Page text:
The first tidal wave of Boomers hit the public school system in 1952, and teachers, or rather a lack of them came to the attention of the public. TV responded with sit-coms like Mr. Peepers and Our Miss Brooks to assure us that the school system could handle the situation in its own bumbling way.
Television finally came of age on either (you decide) January 19th or 20th, 1953. The latter date included the Eisenhower/Nixon Inauguration… the first to be televised live, coast to coast… giving millions of Americans a glimpse of the pageantry and ceremony in our way of transferring power. A landmark in the history of television, but not nearly as big as the stunning event on I Love Lucy the night before, when Mrs. Ricardo gave birth to Little Ricky. Earlier that same day, Lucille Ball had produced a real-life boy, named Desi Arnaz, Jr., named after Desi, Sr., his father, who that same evening also became the father of a different baby named Little Ricki on the tube. Confusing, isn’t it? We Boomers have always had a problem separating TV from real life. In any case Little Ricki was the first Boob Tube Baby Boomer birth.
YouTube- Lucy and Desi “We’re Having a Baby”: <http://youtu.be/mQtjSm9p-hA>
Any mention of Pregnancy had been considered as taboo on the tube until Lucy’s physical condition forced the producers to include the subject on the show. Her double pregnancy (real and tube) became an extremely popular topic of conversation at the time. The event completely overshadowed the Eisenhower/Nixon gig. More than 70% of America’s TV sets tuned in to I Love Lucy on that very special night. Dickie and Ike only pulled in a small fraction of that number the following evening.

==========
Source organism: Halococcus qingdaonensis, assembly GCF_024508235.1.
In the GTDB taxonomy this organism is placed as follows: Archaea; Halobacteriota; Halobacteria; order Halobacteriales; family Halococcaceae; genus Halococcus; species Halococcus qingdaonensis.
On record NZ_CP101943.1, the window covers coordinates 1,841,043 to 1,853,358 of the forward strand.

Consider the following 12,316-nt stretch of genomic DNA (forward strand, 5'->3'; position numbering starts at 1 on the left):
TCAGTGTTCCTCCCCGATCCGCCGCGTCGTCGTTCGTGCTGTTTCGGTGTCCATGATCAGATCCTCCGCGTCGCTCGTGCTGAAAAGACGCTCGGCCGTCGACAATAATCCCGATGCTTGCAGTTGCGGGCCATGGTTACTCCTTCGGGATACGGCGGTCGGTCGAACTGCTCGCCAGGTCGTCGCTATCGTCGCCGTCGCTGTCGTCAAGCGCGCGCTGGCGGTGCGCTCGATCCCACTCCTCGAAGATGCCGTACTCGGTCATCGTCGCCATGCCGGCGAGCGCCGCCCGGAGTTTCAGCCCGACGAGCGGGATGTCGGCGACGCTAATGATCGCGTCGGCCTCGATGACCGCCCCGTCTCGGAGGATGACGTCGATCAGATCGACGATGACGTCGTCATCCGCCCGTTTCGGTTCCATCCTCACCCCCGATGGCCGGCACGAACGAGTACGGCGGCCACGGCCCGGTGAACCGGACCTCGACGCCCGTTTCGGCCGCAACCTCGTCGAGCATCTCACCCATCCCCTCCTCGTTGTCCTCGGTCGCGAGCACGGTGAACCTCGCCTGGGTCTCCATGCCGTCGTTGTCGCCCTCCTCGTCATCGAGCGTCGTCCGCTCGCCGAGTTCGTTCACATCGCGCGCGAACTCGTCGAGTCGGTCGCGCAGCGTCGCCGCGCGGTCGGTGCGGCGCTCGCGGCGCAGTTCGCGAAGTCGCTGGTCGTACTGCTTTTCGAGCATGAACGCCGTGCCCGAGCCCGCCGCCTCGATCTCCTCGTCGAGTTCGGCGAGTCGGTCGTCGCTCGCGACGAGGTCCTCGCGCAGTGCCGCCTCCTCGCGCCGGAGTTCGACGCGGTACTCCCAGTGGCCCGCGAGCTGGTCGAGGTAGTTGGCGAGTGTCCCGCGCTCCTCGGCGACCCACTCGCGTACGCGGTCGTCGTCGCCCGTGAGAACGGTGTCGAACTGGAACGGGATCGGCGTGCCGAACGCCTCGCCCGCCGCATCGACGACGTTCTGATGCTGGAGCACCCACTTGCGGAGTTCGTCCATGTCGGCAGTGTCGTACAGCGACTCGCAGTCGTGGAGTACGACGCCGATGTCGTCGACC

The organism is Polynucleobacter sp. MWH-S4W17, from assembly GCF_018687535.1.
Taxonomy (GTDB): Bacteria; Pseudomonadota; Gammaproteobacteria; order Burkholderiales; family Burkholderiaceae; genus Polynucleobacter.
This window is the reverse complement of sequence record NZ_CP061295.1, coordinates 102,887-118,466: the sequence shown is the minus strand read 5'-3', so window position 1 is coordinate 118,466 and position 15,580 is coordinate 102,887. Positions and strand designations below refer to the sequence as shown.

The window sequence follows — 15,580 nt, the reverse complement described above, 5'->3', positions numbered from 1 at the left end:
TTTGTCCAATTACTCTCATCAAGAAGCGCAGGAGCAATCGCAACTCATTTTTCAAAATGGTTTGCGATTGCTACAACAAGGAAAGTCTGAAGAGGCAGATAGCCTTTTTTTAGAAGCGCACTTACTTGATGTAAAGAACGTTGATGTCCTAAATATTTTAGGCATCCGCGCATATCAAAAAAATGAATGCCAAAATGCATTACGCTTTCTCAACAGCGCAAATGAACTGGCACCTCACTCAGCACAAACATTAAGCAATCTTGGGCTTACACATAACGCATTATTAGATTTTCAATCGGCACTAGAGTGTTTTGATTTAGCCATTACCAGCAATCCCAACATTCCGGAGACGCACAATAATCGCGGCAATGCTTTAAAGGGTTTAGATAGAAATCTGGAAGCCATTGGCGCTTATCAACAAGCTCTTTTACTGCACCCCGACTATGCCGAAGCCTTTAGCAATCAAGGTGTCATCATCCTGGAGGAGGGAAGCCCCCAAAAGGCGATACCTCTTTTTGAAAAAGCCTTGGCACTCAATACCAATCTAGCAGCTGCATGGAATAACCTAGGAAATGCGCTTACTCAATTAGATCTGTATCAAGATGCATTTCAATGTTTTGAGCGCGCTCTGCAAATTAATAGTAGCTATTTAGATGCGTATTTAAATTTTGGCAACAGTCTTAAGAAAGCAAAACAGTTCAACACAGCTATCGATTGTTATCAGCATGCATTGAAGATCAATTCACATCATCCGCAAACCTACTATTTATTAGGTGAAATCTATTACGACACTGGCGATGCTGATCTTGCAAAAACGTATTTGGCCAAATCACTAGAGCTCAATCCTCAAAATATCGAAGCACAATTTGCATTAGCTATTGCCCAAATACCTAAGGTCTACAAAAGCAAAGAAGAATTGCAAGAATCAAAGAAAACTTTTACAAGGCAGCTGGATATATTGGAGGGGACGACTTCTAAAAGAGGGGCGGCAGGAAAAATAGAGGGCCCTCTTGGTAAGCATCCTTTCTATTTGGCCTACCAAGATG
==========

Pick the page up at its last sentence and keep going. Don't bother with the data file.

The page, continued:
Rock & Roll
Boomer Rock & Roll finally found its Johnny Appleseed in 1950, in the form of disc jockey Alan Freed. At this point in his career, Freed had been turned down by most of the major radio stations in the country, so he jumped with joy when offered a job at WJW in Cleveland. Soon after, he met Leo Mintz, the largest local record dealer, who told him that kids of every race often bought a type of Rhythm and Blues, commonly referred to as “Rockin’ & Reelin,” a metaphor for what happens to the bedsprings after the lights go out.
Freed loved the sound and tried out a couple of those records on his show. The kids dug the tunes, and soon R & R dominated his time slot. Alan developed a style of “manic patter” between and over songs that captured and complimented the music. He began to call it Rock & Roll and his Moondog Show soared in the ratings.
Alan sponsored the Moondog Ball in 1952 in Cleveland. 25,000 kids, half of them White and half African American, showed up at a hall that only held 10,000… a slight problem in segregated Cleveland. Parents flipped out and Freed was forced to cancel the show… but not before the message had leaked out: “Regardless of race, kids just want to have fun and rock!”
The timing for Rock & Roll to emerge was perfect… television had badly wounded radio, and AM stations desperately scrambled for anything that would draw new listeners and sponsors. Other DJ’s on mainstream (white) AM stations followed Freed’s lead and started playing Rock & Roll. Teens turned on to the Black sound, but their WASP parents still dug Your Hit Parade and the Perry Como Show on television. The First Golden Age of Rock & Roll lurked just around the corner.